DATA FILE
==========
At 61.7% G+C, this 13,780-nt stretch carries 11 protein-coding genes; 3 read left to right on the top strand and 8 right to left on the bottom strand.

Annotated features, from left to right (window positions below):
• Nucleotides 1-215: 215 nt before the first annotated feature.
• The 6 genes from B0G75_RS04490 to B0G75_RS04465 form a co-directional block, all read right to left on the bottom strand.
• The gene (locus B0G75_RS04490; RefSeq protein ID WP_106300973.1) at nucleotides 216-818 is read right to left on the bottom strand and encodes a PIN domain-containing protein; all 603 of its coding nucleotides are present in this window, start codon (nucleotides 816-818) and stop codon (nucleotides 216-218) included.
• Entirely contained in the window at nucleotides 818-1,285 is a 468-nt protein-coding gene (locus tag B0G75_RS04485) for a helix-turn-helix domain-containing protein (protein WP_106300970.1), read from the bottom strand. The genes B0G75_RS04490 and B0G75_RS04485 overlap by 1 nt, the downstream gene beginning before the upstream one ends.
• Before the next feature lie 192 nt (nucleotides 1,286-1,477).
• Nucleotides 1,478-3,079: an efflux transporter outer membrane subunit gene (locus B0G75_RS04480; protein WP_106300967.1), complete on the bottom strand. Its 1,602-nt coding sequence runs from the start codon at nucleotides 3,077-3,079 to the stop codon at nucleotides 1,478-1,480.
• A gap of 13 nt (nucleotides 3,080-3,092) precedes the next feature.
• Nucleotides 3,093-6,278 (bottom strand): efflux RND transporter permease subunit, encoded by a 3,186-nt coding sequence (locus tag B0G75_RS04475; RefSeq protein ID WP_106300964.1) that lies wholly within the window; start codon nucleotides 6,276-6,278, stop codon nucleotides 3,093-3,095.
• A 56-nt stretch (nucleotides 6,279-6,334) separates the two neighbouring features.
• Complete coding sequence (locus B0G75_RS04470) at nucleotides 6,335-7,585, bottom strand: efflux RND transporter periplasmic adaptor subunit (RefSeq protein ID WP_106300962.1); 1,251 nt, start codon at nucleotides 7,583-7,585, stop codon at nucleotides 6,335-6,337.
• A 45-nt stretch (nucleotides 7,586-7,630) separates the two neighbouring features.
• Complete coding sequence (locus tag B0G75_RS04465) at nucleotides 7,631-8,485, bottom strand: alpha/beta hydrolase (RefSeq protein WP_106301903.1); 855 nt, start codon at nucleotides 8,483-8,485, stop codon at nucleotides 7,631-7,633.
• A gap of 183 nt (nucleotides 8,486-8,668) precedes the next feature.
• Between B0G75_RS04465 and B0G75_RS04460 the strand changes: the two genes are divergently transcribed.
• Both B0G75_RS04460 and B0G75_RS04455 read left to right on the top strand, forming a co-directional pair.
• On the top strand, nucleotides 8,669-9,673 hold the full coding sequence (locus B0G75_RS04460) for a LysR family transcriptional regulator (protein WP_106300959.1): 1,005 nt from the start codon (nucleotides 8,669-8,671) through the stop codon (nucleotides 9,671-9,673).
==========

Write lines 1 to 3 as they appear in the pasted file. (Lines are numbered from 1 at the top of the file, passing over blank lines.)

At 61.7% G+C, this 13,780-nt stretch carries 11 protein-coding genes; 3 read left to right on the top strand and 8 right to left on the bottom strand.

Annotated features, from left to right (window positions below):
• Nucleotides 1-215: 215 nt before the first annotated feature.